To initiate uprighting, acid etch the first molar occlusal surface and the occlusal one-third of its distal surface for 30-60 seconds, rinse, dry, and isolate to maintain a dry working field. Cut a 10-12 mm section of .016″ x .016″ nickel-titanium wire, and hold it at approximately the midpoint of the wire using either a Mathieu ligating plier or Weingart utility plier. Topical anesthesia and/or local infiltration of a dental anesthetic can be used when performing this procedure, but it is typically not necessary. The author (DD) has performed this procedure multiple times and has never used anesthetic. Gently pass the wire gingivally between the erupted first and impacted second molars, carefully following the distal contour of the first molar with the leading edge of the wire while sliding the wire in a gingival direction. In most instances, only 3-4 mm of wire will pass gingivally before resistance is felt. When resistance is felt, stop the gingival movement, and bend the occlusal portion of the wire mesially and downward, and hold it (with a ligature director) in the central groove of the first molar while your assistant places a couple small dabs of Band-Lok® (Reliance Orthodontic Products) over the wire, being careful not to get any Band-Lok on the ligature director. Light cure, release your hold with the ligature director, and take a periapical radiograph, if desired, to verify correct wire placement. If the radiograph reveals improper wire placement, remove the Band-Lok from the occlusal surface of the first molar, and repeat the procedure making the necessary directional adjustments. When the radiograph reveals proper wire placement, re-isolate and dry the occlusal surface of the first molar along with the occlusal third of its distal surface, and add sufficient Band-Lok to the occlusal surface to form a posterior bite turbo to disocclude the posterior teeth and protect the working sectional nickel-titanium wire. In addition, also apply a small amount of Band-Lok over the wire as it descends along the occlusal one-third of the distal surface of the first molar. This helps prevent buccal or lingual movement and dislodgement of the working wire as the second molar is uprighting. When performing the procedure unilaterally, a bite turbo of equal size should be added to the first molar on the opposite side of the arch for patient comfort.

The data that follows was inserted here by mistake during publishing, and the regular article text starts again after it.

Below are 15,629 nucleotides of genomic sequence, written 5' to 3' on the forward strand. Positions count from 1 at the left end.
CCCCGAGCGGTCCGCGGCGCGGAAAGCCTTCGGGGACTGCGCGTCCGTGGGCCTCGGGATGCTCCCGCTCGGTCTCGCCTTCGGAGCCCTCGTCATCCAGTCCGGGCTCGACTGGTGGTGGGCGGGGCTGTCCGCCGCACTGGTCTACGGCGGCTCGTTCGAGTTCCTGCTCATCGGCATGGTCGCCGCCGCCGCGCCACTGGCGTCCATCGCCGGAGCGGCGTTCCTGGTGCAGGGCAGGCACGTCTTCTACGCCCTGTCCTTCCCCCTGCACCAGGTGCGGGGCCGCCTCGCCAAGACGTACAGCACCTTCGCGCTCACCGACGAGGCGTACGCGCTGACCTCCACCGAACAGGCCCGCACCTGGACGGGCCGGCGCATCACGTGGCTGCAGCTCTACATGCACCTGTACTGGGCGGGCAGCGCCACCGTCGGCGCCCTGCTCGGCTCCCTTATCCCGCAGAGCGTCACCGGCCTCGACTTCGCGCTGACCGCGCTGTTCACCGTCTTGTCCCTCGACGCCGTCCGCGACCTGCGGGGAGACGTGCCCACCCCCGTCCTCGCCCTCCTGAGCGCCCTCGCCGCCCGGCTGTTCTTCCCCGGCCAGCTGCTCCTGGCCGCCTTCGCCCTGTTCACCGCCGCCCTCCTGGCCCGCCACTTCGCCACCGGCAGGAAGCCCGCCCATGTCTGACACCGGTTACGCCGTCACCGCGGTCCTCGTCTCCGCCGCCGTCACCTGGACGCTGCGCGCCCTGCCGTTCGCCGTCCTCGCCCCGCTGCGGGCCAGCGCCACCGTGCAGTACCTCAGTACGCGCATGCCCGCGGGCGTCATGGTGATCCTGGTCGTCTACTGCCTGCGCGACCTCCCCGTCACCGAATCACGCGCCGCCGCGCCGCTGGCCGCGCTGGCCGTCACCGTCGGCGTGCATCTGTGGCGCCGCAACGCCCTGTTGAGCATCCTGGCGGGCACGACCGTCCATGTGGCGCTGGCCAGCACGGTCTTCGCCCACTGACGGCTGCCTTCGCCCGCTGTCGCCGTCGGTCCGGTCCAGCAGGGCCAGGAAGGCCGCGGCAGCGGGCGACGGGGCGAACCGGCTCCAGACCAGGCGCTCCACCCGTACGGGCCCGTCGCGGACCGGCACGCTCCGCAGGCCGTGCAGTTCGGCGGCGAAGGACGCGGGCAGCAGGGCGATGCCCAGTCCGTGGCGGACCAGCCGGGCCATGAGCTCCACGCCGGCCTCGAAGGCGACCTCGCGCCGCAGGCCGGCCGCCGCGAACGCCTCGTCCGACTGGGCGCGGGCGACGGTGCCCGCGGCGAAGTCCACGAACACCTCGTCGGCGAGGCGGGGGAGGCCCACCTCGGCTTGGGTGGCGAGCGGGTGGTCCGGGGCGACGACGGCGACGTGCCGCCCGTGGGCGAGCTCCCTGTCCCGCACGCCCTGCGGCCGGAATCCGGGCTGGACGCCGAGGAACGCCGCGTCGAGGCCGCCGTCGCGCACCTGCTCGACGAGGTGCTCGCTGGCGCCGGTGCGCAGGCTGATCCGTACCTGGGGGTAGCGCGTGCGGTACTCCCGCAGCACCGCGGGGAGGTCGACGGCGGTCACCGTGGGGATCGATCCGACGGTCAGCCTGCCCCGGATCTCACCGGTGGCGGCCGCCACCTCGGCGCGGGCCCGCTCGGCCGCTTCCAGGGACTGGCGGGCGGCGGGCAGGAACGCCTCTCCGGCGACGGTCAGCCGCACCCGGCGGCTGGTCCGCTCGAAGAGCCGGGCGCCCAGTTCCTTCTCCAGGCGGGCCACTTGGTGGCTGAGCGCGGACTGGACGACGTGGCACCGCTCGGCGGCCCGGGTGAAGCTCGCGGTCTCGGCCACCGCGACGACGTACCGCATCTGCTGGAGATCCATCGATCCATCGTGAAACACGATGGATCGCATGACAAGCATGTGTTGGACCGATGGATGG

The patient should be seen every 2-3 weeks to monitor the second molar uprighting progress. When allowed to go longer than 2-3 week intervals, the author (DD) has sometimes observed the leading edge of the working wire disengage from the second molar and the second molar “relapse” into its original position. At each follow-up appointment, a periapical radiograph should be taken to assess the position of the leading edge of the working wire and the position of the second molar. If the crown of the second molar is not sufficiently exposed in the oral cavity to permit bracket placement, the orthodontist must decide either to continue the uprighting process with the current wire or to replace it with a wire of longer length to prevent the disengagement of the leading edge of the working wire from the mesial surface of the uprighting molar. In the majority of cases, 2-4 appointments 2-3 weeks apart (4-12 weeks total) are sufficient to upright the second molar enough to place a bracket on the tooth.
A 12-year 10-month-old male presented with a chief complaint of “I have crooked teeth and don’t like my smile.” Intraoral examination revealed an Angle’s Class I malocclusion with mild maxillary and mandibular anterior crowding, minimal overjet, and a severe (100%) impinging overbite with partially blocked out, but favorably positioned and unerupted, maxillary and mandibular canines. The panoramic radiograph (Figure 1) revealed unerupted and mesially angulated mandibular second molars seemingly trapped in the distal crown-root concavity of the erupted first permanent molars on both sides. The developing crowns of both mandibular third molars appeared to overlap the distal surfaces of both unerupted permanent second molars.